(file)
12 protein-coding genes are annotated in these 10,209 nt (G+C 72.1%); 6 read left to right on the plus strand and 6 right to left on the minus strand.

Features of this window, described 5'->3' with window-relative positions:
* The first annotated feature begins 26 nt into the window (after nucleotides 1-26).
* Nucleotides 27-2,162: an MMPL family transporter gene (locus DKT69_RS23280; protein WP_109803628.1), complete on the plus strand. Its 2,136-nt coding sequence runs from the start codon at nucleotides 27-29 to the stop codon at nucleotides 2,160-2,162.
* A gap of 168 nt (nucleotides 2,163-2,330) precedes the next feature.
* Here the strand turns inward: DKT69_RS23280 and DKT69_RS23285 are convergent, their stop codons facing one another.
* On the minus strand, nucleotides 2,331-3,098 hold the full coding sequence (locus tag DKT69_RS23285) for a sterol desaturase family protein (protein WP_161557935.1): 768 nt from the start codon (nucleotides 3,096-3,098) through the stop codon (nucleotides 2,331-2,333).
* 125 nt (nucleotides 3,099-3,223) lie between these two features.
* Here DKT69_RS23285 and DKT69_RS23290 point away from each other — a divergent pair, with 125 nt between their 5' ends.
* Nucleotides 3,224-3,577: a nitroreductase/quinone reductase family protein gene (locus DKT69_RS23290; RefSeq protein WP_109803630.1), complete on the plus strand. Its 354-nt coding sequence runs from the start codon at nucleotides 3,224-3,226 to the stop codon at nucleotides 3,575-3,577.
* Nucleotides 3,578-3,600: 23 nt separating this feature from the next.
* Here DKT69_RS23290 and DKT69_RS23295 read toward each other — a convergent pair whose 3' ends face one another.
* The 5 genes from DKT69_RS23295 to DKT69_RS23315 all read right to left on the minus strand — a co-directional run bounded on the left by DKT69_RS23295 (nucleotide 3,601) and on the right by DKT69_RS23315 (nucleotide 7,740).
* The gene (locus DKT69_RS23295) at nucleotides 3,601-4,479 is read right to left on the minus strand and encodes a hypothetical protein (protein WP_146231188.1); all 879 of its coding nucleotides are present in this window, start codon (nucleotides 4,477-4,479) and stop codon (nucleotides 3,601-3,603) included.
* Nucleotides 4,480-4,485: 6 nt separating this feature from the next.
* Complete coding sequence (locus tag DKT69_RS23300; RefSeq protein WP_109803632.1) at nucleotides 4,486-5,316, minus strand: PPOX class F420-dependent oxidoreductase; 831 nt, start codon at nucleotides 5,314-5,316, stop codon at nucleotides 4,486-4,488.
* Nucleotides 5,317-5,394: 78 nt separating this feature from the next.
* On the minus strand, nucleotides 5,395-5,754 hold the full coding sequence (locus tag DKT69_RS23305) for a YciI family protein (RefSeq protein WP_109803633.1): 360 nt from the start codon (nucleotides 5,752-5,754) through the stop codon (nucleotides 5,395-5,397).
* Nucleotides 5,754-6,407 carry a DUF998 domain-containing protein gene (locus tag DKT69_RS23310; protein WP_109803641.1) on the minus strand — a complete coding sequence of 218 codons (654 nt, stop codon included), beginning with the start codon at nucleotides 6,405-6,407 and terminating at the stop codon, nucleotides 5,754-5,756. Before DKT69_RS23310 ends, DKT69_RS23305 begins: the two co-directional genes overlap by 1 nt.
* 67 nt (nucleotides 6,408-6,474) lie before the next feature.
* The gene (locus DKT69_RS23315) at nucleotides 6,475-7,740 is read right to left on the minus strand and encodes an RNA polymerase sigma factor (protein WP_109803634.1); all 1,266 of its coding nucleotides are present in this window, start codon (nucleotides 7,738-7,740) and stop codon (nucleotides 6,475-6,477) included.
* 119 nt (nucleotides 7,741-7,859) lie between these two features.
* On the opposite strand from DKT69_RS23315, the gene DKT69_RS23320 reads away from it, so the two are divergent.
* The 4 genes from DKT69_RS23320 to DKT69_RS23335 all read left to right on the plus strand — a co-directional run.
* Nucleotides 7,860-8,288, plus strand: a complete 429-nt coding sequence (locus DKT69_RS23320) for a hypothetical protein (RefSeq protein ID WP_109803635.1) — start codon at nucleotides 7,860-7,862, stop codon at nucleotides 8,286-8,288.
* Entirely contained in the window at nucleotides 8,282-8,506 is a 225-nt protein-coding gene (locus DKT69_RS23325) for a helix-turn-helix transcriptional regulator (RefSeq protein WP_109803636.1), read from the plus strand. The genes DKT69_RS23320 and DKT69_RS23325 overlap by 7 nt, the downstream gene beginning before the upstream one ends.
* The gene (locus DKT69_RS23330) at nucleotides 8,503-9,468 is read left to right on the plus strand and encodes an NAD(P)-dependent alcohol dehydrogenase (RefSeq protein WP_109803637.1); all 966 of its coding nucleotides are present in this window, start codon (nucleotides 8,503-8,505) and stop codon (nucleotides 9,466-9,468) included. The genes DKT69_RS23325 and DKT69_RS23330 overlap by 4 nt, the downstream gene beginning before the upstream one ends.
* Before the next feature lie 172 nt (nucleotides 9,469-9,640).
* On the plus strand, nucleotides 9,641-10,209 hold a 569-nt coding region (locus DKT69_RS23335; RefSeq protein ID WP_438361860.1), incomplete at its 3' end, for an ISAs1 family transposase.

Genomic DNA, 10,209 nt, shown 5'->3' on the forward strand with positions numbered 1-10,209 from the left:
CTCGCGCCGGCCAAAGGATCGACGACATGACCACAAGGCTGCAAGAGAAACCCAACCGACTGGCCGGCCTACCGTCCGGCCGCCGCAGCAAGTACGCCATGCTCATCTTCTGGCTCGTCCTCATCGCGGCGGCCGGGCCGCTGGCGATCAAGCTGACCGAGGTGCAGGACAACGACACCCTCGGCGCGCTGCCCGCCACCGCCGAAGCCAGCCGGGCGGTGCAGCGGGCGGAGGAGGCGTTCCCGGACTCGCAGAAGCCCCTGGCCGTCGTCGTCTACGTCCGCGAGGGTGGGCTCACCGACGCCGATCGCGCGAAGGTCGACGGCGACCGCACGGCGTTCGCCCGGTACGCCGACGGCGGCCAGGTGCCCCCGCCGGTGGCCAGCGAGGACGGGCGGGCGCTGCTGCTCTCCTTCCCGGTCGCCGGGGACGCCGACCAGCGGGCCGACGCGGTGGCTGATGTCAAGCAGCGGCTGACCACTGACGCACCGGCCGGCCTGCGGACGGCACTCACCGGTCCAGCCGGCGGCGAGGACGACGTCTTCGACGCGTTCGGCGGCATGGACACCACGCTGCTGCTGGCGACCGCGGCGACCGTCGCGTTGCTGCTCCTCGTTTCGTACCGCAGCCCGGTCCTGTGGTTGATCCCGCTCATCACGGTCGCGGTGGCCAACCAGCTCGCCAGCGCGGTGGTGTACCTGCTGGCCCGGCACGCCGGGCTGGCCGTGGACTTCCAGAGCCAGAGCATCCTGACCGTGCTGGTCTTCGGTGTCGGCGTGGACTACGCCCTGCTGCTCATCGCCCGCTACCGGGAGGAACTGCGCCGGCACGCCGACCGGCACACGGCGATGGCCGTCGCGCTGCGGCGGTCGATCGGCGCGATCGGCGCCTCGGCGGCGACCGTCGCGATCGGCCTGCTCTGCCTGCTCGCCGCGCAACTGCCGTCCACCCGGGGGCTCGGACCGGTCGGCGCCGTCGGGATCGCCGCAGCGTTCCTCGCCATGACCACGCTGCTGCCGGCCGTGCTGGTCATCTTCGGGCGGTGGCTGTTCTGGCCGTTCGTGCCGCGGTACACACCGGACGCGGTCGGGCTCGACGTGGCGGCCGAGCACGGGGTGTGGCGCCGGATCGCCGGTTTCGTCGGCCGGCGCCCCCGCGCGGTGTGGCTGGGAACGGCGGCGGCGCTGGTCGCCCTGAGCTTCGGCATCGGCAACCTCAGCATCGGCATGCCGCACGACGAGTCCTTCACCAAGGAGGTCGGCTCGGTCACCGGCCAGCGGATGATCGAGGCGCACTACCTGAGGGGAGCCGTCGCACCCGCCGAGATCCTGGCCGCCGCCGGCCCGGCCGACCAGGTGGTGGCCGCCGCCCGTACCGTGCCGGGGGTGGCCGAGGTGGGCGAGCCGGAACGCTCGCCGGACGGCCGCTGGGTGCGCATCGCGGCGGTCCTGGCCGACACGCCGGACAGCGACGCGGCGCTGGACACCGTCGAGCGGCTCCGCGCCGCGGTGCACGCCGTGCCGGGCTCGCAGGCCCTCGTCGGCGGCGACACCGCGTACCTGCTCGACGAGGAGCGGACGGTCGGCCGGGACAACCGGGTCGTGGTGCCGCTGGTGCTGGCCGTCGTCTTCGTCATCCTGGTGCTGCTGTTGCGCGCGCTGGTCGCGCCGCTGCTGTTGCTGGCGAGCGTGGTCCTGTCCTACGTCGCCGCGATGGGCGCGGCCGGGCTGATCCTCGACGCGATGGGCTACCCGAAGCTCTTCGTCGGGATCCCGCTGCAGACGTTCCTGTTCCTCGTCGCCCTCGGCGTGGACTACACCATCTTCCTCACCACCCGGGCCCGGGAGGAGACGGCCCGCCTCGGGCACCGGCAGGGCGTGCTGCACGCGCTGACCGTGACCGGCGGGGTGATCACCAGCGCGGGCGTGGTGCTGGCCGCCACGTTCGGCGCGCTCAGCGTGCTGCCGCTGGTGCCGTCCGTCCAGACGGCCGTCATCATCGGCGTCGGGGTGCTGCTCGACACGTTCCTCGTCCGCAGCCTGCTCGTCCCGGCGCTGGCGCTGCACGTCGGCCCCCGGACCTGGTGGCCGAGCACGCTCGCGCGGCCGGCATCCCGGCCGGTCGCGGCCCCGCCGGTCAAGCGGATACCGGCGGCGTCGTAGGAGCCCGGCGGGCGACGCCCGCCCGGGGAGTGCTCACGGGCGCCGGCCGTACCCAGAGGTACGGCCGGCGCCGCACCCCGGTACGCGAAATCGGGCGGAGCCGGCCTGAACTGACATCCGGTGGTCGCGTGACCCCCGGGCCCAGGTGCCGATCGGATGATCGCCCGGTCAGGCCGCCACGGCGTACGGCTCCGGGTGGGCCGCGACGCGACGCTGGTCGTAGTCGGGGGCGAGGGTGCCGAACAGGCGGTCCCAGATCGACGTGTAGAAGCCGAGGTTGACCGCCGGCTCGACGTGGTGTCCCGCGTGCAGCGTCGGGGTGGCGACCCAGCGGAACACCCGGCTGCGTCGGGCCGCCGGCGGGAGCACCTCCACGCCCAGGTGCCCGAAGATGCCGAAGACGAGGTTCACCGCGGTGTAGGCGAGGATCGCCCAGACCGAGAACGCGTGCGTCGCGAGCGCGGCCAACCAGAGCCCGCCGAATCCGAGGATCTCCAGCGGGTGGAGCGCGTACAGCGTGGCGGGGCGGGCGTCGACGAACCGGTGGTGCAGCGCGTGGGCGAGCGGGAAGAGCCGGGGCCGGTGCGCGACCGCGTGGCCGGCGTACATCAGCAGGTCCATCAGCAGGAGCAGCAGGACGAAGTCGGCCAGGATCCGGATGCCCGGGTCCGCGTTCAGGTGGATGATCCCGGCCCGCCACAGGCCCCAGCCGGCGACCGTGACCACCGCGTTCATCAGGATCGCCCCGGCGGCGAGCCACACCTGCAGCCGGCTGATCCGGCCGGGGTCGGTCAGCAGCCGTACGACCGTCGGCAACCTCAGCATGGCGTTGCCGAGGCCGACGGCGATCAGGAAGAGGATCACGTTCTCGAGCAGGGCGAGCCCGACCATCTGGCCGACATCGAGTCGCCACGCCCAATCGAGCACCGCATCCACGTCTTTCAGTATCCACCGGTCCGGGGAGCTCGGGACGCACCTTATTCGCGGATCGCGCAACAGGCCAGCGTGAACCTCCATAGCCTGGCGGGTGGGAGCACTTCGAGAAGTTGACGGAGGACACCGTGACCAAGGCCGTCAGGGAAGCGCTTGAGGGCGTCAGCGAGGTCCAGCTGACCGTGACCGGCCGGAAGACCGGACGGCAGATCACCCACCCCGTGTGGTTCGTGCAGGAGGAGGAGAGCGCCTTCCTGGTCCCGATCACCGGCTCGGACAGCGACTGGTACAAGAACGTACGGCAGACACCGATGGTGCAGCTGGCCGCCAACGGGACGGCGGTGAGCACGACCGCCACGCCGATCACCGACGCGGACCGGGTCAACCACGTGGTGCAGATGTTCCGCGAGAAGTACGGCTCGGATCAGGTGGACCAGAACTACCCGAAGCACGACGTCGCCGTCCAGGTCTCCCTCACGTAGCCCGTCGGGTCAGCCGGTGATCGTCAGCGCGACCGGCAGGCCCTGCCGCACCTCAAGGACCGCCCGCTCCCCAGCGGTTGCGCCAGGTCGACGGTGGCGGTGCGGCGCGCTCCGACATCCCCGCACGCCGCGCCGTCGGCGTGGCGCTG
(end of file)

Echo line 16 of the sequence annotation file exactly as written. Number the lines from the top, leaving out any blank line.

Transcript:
* Complete coding sequence (locus tag DKT69_RS23300; RefSeq protein WP_109803632.1) at nucleotides 4,486-5,316, minus strand: PPOX class F420-dependent oxidoreductase; 831 nt, start codon at nucleotides 5,314-5,316, stop codon at nucleotides 4,486-4,488.